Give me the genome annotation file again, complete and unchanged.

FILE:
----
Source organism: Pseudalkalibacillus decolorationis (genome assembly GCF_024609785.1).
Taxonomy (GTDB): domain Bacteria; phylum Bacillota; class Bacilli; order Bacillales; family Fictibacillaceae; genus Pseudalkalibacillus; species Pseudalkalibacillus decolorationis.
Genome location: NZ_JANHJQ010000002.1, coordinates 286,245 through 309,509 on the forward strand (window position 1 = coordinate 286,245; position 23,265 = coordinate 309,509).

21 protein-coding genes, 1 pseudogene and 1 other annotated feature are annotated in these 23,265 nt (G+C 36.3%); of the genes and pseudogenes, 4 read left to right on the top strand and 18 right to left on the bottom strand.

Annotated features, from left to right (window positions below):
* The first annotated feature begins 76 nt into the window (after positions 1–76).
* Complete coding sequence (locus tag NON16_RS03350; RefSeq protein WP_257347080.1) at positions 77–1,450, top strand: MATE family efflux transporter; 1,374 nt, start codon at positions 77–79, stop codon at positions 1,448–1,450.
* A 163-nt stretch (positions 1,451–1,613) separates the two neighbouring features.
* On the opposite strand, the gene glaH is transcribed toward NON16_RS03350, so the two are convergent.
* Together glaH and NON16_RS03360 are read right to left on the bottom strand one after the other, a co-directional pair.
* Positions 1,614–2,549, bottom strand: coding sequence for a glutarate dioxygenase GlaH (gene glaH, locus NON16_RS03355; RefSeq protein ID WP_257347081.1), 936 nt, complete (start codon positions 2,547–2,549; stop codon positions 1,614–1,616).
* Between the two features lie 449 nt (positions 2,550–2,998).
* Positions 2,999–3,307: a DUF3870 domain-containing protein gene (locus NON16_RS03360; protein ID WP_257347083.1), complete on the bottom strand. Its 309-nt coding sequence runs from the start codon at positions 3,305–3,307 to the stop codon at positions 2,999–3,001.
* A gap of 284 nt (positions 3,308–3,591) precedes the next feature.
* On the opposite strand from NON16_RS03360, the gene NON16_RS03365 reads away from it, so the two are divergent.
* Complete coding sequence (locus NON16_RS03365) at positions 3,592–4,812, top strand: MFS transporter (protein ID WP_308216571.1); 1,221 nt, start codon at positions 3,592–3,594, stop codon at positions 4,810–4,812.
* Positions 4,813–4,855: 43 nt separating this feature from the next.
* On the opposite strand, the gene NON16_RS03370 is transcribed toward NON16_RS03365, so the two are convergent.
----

Source organism: Pseudalkalibacillus decolorationis (genome assembly GCF_024609785.1).
Taxonomy (GTDB): domain Bacteria; phylum Bacillota; class Bacilli; order Bacillales; family Fictibacillaceae; genus Pseudalkalibacillus; species Pseudalkalibacillus decolorationis.
Genome location: NZ_JANHJQ010000002.1, coordinates 286,245 through 309,509 on the forward strand (window position 1 = coordinate 286,245; position 23,265 = coordinate 309,509).

21 protein-coding genes, 1 pseudogene and 1 other annotated feature are annotated in these 23,265 nt (G+C 36.3%); of the genes and pseudogenes, 4 read left to right on the top strand and 18 right to left on the bottom strand.

Annotated features, from left to right (window positions below):
* The first annotated feature begins 76 nt into the window (after positions 1–76).
* Complete coding sequence (locus tag NON16_RS03350; RefSeq protein WP_257347080.1) at positions 77–1,450, top strand: MATE family efflux transporter; 1,374 nt, start codon at positions 77–79, stop codon at positions 1,448–1,450.
* A 163-nt stretch (positions 1,451–1,613) separates the two neighbouring features.
* On the opposite strand, the gene glaH is transcribed toward NON16_RS03350, so the two are convergent.
* Together glaH and NON16_RS03360 are read right to left on the bottom strand one after the other, a co-directional pair.
* Positions 1,614–2,549, bottom strand: coding sequence for a glutarate dioxygenase GlaH (gene glaH, locus NON16_RS03355; RefSeq protein ID WP_257347081.1), 936 nt, complete (start codon positions 2,547–2,549; stop codon positions 1,614–1,616).
* Between the two features lie 449 nt (positions 2,550–2,998).
* Positions 2,999–3,307: a DUF3870 domain-containing protein gene (locus NON16_RS03360; protein ID WP_257347083.1), complete on the bottom strand. Its 309-nt coding sequence runs from the start codon at positions 3,305–3,307 to the stop codon at positions 2,999–3,001.
* A gap of 284 nt (positions 3,308–3,591) precedes the next feature.
* On the opposite strand from NON16_RS03360, the gene NON16_RS03365 reads away from it, so the two are divergent.
* Complete coding sequence (locus NON16_RS03365) at positions 3,592–4,812, top strand: MFS transporter (protein ID WP_308216571.1); 1,221 nt, start codon at positions 3,592–3,594, stop codon at positions 4,810–4,812.
* Positions 4,813–4,855: 43 nt separating this feature from the next.
* On the opposite strand, the gene NON16_RS03370 is transcribed toward NON16_RS03365, so the two are convergent.